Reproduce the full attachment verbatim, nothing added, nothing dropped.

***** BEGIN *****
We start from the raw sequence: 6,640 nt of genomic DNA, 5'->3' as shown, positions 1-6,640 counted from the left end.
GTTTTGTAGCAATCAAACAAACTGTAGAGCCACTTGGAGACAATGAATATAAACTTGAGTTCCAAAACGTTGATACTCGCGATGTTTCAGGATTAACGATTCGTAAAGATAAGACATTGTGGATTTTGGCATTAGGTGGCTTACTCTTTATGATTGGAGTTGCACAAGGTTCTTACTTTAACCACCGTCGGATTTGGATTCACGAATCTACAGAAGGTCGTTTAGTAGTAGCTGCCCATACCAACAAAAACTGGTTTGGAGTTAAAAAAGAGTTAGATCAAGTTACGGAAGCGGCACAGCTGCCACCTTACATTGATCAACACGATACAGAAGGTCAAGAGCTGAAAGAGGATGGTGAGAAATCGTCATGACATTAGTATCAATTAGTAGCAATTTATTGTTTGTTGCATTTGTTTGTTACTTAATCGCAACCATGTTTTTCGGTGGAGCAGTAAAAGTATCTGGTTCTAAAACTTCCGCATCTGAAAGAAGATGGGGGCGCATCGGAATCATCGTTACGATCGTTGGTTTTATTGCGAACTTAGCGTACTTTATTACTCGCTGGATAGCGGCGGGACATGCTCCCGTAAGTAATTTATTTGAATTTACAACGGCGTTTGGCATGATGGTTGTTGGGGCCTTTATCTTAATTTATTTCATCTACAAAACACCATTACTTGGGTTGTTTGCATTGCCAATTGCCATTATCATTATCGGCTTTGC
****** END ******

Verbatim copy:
We start from the raw sequence: 6,640 nt of genomic DNA, 5'->3' as shown, positions 1-6,640 counted from the left end.
GTTTTGTAGCAATCAAACAAACTGTAGAGCCACTTGGAGACAATGAATATAAACTTGAGTTCCAAAACGTTGATACTCGCGATGTTTCAGGATTAACGATTCGTAAAGATAAGACATTGTGGATTTTGGCATTAGGTGGCTTACTCTTTATGATTGGAGTTGCACAAGGTTCTTACTTTAACCACCGTCGGATTTGGATTCACGAATCTACAGAAGGTCGTTTAGTAGTAGCTGCCCATACCAACAAAAACTGGTTTGGAGTTAAAAAAGAGTTAGATCAAGTTACGGAAGCGGCACAGCTGCCACCTTACATTGATCAACACGATACAGAAGGTCAAGAGCTGAAAGAGGATGGTGAGAAATCGTCATGACATTAGTATCAATTAGTAGCAATTTATTGTTTGTTGCATTTGTTTGTTACTTAATCGCAACCATGTTTTTCGGTGGAGCAGTAAAAGTATCTGGTTCTAAAACTTCCGCATCTGAAAGAAGATGGGGGCGCATCGGAATCATCGTTACGATCGTTGGTTTTATTGCGAACTTAGCGTACTTTATTACTCGCTGGATAGCGGCGGGACATGCTCCCGTAAGTAATTTATTTGAATTTACAACGGCGTTTGGCATGATGGTTGTTGGGGCCTTTATCTTAATTTATTTCATCTACAAAACACCATTACTTGGGTTGTTTGCATTGCCAATTGCCATTATCATTATCGGCTTTGC